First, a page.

Procedurally Generating Worlds
Welcome to our dev blog! We’re going to try to update this at least a couple of times a week depending on what we’re working on. As CodeSpells revolves around the idea of teaching, we feel that we should be open about the development process and describe what we’re achieving, and more specifically how we’re doing it.
Over the last two weeks, I’ve started working on the procedurally generated worlds for CodeSpells. These are currently relatively small fixed size maps 512m x 512m, with some simple layered aspects of procedural generation. We hope to grow the size substantially but for now, we want to build the general framework for the engine we’ll be using. In most games, the procedural generation would come much later in the development process, but we feel that creating a functioning world with working systems is integral to how we structure the magic you’ll be able to use in the world of CodeSpells.
First off, I am not an expert on procedural generation, and this will not be a super technical write-up, but I want to give a general overview of the topic and what I’ve learned these past weeks.
One of the most important rules of making games is to cheat wherever possible. Games are intended to create a world that is convincing to the player, but that clearly defines a set of rules and doesn’t break them. Computers have limited power and can’t simulate everything all at once, so you have to focus on what is important to the game. At the same time, you want the player to have freedom, but you can’t simulate everything in the world and make it feel right. Imagine a game where you could control the legs of your character with incredible detail. This could be incredibly fun (see QWOP), but it doesn’t make sense in any game that isn’t specifically about controlling each leg. If your game is about being a fighter pilot, it wouldn’t make any sense to have the legs of the player be simulated in such detail. Moreover, if you never see the pilot, you wouldn’t want to simulate anything relating to the player’s body at all!
For that reason, most video games have static worlds. The mountains, rivers, trees, houses, etc. don’t change, but what you do in it and what happens does. A game like Skyrim basically gives you a world to play in. It’s an incredible world with immense detail, but you don’t have any control over affecting the systems of the natural world. The game reacts to your interactions with other characters in the game and the monsters you battle, because that is what the makers of the game wanted the actual gameplay to revolve around. You don’t worry about burning down trees or digging holes through mountains, and even if the technology of the game supported it, it would take an incredible amount of design work and balance to make it actually be fun.
Something like Minecraft, on the other hand, has a completely dynamic world. The game is about exploring and interacting with the world. Still though, what is simulated is fully designed around what the player will do, and though it does add components of fighting monsters, those mechanics are fairly rudimentary.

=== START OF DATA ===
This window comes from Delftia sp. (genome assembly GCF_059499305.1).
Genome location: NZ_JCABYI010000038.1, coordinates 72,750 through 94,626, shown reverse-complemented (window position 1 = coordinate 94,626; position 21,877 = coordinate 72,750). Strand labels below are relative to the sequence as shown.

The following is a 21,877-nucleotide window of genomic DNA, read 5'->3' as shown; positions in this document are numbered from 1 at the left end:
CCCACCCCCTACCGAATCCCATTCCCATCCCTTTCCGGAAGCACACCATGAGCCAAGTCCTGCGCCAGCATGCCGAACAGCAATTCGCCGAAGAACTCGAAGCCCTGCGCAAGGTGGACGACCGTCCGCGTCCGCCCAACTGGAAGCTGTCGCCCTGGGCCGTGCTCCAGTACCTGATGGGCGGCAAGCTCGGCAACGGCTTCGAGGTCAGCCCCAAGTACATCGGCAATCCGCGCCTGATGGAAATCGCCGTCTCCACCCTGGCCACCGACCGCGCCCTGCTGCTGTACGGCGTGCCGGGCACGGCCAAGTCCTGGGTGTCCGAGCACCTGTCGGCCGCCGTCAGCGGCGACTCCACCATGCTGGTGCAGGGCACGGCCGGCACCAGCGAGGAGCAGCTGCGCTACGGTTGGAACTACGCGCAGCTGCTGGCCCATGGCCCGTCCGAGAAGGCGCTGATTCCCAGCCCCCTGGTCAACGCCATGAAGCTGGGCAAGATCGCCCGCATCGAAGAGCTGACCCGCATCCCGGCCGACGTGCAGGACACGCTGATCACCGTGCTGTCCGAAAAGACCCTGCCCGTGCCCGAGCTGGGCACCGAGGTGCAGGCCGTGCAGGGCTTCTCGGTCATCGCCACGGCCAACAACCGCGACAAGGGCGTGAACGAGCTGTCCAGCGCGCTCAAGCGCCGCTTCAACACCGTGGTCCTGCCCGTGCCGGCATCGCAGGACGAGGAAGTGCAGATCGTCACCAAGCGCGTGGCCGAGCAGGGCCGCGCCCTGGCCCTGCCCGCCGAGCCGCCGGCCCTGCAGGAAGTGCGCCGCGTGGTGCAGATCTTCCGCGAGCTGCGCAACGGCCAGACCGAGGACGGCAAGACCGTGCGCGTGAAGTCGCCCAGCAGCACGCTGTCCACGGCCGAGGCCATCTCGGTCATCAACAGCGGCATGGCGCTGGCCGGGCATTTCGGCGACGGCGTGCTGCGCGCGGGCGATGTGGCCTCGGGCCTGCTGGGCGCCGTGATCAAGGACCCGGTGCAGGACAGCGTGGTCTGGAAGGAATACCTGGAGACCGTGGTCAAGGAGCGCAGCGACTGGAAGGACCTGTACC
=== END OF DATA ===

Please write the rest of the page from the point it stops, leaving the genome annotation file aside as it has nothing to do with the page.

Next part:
What we aim to do with CodeSpells is achieve as much of a dynamic world as possible, so that you can feel the world changing around you. One of our major inspirations is the game From Dust where the entire game is about deforming the terrain to achieve different puzzle-style objectives. The problem with something like From Dust, is that it is hard to scale to larger systems. Something like Minecraft intelligently uses localized changes to update areas that you explore without having to simulate an incredibly large world all at once. When you have a constantly flowing fluid simulation, things get substantially more complicated.
There’s plenty of excellent resources for generating terrain using randomized techniques (see libnoise). We actually use this type of generation, but the only problem with these terrains is that, as much as they can create interesting mountains or hills, they lack the sense of meaning that can be achieved in a natural or handcrafted environment. They don’t achieve the same level of cohesion that you get in real life. In most games, this is resolved with rules for generating the world, or by purely hand crafting the environment. Our current approach is to layer these types of systems together.
Then we layer sand on top of the terrain to cover it completely and we simulate it settling using Cellular Automata type rules. Note: we still want the sand to settle more than this to fill gaps better and create less clumps.
And then we can add water at a certain “sea” level:
And we can continue to add water after that will flow and fill any regions properly.
There’s still plenty of work to do! I have to optimize these systems, and Jason and I are going to make sure to fancy up the look to feel as polished as the rest of the game so far. By next week, we want to clean up issues with the sand not settling properly, cleaning up areas where it looks chunky, etc. But, we feel like we’re on track to creating a pretty convincing world.
With the ability to deform terrain, redirect rivers, and really interact and alter the environment, we want to focus the attention of players on using their magic to interact with a living world so that you feel that your magic isn’t contained to just throwing stuff at other players!